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Mindful : June 2015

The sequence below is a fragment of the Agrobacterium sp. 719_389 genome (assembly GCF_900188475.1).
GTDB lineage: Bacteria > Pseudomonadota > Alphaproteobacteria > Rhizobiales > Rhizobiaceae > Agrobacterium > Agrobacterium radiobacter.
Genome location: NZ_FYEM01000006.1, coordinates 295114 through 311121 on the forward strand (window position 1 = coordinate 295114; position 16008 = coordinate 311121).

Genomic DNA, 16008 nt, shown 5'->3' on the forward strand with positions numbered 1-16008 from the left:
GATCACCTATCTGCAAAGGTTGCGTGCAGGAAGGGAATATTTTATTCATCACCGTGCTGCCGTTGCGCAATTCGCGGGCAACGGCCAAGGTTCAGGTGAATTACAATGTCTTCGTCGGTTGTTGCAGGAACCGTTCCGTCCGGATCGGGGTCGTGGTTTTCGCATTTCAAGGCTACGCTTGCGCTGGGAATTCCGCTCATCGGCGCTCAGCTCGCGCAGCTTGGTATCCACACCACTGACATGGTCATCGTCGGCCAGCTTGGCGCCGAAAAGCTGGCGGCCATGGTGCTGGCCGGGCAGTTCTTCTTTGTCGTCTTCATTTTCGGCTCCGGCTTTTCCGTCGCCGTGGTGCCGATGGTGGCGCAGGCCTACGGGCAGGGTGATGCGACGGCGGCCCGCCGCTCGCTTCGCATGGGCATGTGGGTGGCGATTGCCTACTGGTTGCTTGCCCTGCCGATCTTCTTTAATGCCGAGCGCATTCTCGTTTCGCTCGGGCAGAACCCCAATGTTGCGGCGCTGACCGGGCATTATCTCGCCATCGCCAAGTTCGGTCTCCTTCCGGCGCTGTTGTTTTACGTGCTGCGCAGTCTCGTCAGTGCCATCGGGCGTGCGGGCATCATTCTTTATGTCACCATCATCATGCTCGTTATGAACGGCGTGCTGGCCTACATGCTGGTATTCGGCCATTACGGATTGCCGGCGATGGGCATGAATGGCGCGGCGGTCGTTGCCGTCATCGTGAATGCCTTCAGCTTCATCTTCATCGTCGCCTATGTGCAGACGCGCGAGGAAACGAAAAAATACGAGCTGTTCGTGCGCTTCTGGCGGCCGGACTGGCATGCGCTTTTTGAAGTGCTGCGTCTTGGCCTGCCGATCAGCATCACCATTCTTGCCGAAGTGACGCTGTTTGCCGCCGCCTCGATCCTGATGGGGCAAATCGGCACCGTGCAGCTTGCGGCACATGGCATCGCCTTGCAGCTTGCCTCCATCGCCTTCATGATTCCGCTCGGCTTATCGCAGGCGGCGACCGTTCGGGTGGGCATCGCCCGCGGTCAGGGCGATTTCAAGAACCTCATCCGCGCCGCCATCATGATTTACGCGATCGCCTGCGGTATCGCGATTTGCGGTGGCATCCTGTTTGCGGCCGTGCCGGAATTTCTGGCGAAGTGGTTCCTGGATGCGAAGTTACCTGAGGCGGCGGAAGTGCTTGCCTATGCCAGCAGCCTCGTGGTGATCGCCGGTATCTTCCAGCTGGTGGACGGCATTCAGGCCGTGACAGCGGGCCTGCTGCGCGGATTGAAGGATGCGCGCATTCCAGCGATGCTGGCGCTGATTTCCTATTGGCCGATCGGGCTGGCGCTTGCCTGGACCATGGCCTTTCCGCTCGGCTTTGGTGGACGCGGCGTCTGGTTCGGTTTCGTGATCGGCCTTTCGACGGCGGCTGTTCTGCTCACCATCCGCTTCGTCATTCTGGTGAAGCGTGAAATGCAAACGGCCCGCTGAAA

A Wee Village In the summer of 2010, as the recession subsided, Andrew Heben, a university student, visited “Camp Take Notice,” a tent city in Ann Arbor, Michigan, formed in the wreckage of the mortgage crisis. When he returned to school, he wrote a thesis on tent cities. “There are a lot of negative articles about violence and drugs in tent cities,” says Heben. “ But in the ones I visited I found a lot of positive social dynamics.” Heben graduated in 2011, a nd moved to Eugene, Oregon. Within a few months, a new wave of tent cities swept the nation: Occupy Wall Street. In Eugene, demonstrators ca mped out in a public park. The protest unified the community in a fight against homelessness and economic inequality, but the camp was evicted within a few months. In response, Heben helped develop a community of 30 tiny houses, called Opportunity Village. It opened in August 2013. Tiny houses work for affordable housing because, like tent villages and shantytowns, tiny houses can be constructed and maintained by their residents, and by clustering them in villages they can achieve the density of an apar tment building. In 2014 the city council and residents expressed over whelming support for more affordable shelter for the homeless, and Heben was hired to develop more tiny housing. He immediately started pla nning Emerald Village, a tiny house community where the residents will have shared ownership. “I think that’s exciting,” says Heben. “ Very low-income people will actually have equity in their housing. That’s virtu- ally impossible in our society today.” For Heben the tiny house fad provides an oppor- tunity to reframe low-income settlements, like Camp Take Notice. “ We’re taking an idea that might be seen as radical, and attaching it to something cute. It’s a lot smaller, but it still looks like a house.” But, tiny houses face challenges beyond public perceptions. For now, they exist in legal limbo. Tiny homebuilders have to circumvent building codes and zoning reg ulations—which were never written with tiny houses in mind—by classifying their homes as “storage structures” or “trailers” (which is why so many tiny houses are on wheels). “I’m interested in confronting the issue rather than just continuing to find loopholes that allow it to exist in some g ray area,” says Heben. “A growing number of people want to do this. We need to make it a viable option.” By providing a nother housing option, tiny houses change the way we think about homes. “Building small is much bigger than the tiny house move- ment,” Heben concludes. Building small empowered Dawn Higgins to buy a comfortable, luxurious home. It helped the Kasls find freedom in simplicity. It gave Eugene’s home- less warm beds to sleep in. More broadly, sma ller thinking gives people a chance to reexamine what they really want (Solar power? Fewer dishes? More fa mily time?). Sma ller homes are about comfort, happy memories, a nd the simple idea that our houses should fit our lives. After all, nothing is as important as feeling at home. ● Sam Littlefair Wallace is a features writer and the assistant editor of LionsRoar.com. Follow Sam on Twitter: @smlfw. Opportunity Village in Eugene, Oregon, hosts 30 tiny houses, which share utilities like electricity and plumbing. Occupied by formerly homeless citizens, the village sets a precedent in Eugene for a new kind of affordable housing, and has been met with overwhelming public support. PHOTOGRAPHBYLEAHNASH June 2015 mindful 55